Asia, India, China, Middle East, Cultivation/Production, Equipment/Technology, Pests and Diseases, Smart Farming, Trends

Indian scientists developed smartphone app to help potato farmers detect late blight disease

Scientists from the Indian Institute of Technology (IIT) in Mandi have reportedly developed a smartphone app for automated disease detection in potato crops using photographs of its leaves. The research led by Dr. Srikant Srinivasan, Associate Professor, School of Computing and Electrical Engineering, IIT Mandi, in collaboration with the Central Potato Research Institute, Shimla, uses artificial intelligence (AI) techniques to highlight the diseased portions of the leaves of potatoes infected by the late blight pathogen, Phytophthora infestans.

“In India, as with most developing countries, the detection and identification of blight are performed manually by trained personnel who scout the field and visually inspect potato foliage,” explained Dr. Srinivasan. This process, as expected, is tedious and often impractical, especially for remote areas, because it requires the expertise of a horticultural specialist who may not be physically accessible.

“Automated disease detection can help in this regard and given the extensive proliferation of the mobile phones across the country, the smartphone could be a useful tool for potato farmers in this regard,” said Mr. Joe Johnson, Research Scholar, IIT Mandi, while highlighting the practical usage of his research. The advanced HD cameras, better computing power and communication avenues offered by smartphones offer a promising platform for automated disease detection in crops, which can save time and help in the timely management of diseases, in cases of outbreaks.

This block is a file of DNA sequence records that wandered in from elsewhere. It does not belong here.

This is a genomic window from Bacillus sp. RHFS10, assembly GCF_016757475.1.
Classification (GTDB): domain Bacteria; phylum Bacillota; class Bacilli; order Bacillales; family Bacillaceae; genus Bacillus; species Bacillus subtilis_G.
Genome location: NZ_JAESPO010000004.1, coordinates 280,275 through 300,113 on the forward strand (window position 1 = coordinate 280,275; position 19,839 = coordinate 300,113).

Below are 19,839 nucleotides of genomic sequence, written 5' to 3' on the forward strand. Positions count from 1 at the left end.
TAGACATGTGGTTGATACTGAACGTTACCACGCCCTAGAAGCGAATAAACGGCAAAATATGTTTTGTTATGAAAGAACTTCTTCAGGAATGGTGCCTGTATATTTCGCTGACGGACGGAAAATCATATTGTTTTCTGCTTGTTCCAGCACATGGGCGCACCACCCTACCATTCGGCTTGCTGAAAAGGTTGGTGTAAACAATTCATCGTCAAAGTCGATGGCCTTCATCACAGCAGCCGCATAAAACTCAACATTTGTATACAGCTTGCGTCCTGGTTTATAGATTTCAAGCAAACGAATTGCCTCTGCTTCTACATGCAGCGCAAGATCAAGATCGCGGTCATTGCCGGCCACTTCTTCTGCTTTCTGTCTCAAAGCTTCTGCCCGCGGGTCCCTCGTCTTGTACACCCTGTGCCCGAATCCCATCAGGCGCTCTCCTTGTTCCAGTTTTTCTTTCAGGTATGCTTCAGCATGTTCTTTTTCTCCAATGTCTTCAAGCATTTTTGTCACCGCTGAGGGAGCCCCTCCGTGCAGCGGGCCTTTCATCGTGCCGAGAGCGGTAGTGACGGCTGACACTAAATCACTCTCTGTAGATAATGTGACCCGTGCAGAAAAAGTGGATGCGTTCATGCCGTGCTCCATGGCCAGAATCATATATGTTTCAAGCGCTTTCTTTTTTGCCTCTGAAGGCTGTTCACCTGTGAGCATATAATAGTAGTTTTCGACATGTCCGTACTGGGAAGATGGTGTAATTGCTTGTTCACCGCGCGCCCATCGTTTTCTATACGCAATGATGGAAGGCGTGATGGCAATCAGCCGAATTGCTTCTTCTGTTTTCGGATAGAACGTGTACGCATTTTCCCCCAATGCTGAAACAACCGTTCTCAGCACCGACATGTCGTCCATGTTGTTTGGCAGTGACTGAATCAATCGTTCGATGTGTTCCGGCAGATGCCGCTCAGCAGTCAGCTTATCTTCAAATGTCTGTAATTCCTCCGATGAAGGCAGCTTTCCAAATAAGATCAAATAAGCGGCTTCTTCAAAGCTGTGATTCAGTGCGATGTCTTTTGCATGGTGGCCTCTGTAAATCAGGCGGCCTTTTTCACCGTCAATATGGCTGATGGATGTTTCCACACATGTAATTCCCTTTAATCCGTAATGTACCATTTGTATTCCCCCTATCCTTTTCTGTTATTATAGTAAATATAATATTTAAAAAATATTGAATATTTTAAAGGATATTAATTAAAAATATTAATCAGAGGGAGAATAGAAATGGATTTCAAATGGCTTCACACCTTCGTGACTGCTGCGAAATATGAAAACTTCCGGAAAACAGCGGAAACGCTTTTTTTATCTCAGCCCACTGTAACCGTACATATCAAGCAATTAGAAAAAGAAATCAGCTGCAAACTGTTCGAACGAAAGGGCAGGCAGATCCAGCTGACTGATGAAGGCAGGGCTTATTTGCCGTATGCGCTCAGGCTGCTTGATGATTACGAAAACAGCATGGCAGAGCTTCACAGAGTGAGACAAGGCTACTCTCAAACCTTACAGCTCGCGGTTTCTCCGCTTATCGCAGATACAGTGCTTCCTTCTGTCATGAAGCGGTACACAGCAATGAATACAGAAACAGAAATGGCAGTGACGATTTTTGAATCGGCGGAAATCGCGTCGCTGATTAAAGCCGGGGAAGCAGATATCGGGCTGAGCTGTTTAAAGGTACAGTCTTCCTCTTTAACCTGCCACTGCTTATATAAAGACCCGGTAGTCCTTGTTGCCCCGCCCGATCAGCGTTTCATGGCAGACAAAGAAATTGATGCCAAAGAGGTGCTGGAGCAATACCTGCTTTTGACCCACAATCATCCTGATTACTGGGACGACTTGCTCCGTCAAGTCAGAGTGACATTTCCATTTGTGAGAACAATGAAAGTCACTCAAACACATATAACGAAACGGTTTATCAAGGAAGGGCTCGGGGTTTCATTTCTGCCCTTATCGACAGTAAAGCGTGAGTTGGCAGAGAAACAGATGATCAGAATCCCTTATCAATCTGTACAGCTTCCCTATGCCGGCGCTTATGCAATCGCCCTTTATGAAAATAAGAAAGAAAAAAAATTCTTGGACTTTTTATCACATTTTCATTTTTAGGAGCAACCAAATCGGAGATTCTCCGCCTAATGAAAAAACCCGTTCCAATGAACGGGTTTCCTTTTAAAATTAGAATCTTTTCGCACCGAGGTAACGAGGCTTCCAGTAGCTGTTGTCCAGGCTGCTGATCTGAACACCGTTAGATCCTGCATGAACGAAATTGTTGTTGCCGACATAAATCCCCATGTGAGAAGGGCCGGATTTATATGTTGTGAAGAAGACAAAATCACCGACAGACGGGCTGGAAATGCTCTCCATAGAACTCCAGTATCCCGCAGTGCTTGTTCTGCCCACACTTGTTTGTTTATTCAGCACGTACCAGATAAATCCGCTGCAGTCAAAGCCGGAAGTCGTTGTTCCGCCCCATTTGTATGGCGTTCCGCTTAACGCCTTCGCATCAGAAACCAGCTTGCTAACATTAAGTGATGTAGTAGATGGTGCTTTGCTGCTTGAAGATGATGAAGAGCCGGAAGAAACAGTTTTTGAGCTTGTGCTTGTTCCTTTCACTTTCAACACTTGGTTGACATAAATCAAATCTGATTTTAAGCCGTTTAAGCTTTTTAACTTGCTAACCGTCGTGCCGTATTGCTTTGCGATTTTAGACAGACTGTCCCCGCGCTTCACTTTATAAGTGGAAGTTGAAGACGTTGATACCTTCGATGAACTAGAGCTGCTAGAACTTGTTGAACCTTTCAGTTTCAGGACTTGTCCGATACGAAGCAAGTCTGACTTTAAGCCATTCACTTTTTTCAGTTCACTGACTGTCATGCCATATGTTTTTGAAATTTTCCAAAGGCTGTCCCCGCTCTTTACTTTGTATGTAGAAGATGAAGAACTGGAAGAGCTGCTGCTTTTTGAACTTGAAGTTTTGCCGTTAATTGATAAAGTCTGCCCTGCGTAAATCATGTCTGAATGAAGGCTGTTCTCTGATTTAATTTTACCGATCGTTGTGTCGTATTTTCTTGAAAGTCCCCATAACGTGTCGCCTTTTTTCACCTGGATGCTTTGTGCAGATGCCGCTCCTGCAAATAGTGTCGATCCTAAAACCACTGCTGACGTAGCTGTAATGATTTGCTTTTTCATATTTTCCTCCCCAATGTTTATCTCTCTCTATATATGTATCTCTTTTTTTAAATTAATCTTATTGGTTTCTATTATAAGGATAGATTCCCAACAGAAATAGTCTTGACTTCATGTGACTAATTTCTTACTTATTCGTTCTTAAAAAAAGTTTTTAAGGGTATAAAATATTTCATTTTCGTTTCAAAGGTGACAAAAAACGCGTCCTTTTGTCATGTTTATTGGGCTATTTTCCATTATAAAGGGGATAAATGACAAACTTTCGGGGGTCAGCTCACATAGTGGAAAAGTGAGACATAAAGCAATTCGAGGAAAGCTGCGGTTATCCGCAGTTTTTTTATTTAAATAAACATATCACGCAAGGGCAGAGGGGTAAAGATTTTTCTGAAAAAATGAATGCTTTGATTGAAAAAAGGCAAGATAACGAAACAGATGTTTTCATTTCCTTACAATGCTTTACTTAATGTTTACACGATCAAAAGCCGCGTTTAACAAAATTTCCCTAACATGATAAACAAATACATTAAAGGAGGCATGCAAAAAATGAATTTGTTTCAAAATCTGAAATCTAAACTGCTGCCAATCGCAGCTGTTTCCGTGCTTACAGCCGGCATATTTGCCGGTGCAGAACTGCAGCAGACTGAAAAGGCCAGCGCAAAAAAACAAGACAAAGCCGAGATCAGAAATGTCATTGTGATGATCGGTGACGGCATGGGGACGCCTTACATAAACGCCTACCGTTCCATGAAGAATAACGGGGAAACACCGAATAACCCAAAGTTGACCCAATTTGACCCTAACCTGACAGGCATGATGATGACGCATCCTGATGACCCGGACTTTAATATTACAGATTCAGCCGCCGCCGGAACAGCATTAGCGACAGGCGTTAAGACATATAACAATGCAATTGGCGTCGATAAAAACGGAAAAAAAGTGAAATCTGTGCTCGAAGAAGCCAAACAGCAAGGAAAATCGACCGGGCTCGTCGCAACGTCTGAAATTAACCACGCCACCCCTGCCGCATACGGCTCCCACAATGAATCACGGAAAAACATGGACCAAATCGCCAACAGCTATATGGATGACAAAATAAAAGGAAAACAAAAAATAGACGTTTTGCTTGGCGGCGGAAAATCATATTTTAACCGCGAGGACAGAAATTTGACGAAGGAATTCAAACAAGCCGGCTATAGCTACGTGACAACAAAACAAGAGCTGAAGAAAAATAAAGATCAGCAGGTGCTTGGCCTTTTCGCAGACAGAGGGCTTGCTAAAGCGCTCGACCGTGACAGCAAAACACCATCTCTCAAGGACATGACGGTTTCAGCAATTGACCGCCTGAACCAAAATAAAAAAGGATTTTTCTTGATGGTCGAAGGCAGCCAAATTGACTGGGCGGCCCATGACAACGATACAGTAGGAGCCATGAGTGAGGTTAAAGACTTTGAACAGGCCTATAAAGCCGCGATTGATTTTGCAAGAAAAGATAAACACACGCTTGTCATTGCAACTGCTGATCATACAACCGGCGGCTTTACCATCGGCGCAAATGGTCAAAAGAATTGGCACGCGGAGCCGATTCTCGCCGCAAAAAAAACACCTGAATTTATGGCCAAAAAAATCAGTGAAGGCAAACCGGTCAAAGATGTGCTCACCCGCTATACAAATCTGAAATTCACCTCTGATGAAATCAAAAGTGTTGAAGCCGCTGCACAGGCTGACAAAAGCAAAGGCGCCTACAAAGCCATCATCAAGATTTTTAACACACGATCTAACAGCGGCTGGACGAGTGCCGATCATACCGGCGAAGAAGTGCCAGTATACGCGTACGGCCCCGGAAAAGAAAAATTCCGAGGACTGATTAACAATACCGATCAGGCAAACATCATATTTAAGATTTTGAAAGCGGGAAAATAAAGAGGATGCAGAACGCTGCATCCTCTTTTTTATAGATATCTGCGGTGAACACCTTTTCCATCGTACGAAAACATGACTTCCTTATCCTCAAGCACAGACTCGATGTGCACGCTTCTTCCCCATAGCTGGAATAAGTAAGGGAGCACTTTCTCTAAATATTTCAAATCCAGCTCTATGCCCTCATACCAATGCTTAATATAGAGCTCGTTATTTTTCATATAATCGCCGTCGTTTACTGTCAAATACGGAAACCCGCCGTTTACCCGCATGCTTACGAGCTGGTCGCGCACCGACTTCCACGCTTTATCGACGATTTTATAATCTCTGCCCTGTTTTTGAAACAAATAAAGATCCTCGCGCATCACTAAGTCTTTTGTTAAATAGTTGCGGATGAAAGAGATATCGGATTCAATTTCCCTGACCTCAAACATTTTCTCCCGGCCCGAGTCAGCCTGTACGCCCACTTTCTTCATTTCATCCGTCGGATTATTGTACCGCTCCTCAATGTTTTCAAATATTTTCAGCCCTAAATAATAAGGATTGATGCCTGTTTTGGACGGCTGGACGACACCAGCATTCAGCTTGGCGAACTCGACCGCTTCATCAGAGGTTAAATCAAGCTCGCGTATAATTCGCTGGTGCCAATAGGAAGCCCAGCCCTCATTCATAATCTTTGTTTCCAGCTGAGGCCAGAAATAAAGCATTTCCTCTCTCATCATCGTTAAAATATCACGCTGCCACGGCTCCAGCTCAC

The computational tool developed by the IIT Mandi scientists can detect blight in potato leaf images. The model is built using an AI tool called “mask region-based convolutional neural network architecture” and can accurately highlight the diseased portions of the leaf amid a complex background of plant and soil matter.

In order to develop a robust model, healthy and diseased leaf data were collected from fields across Punjab, U.P and Himachal Pradesh. It was important that the model developed should have portability across the nation. “The model is being refined as more states are covered,” added Dr. Srinivasan and highlighted that it would be deployed as part of the FarmerZone app that will be available to potato farmers for free.

Source: India Education Diary. Read the full story here

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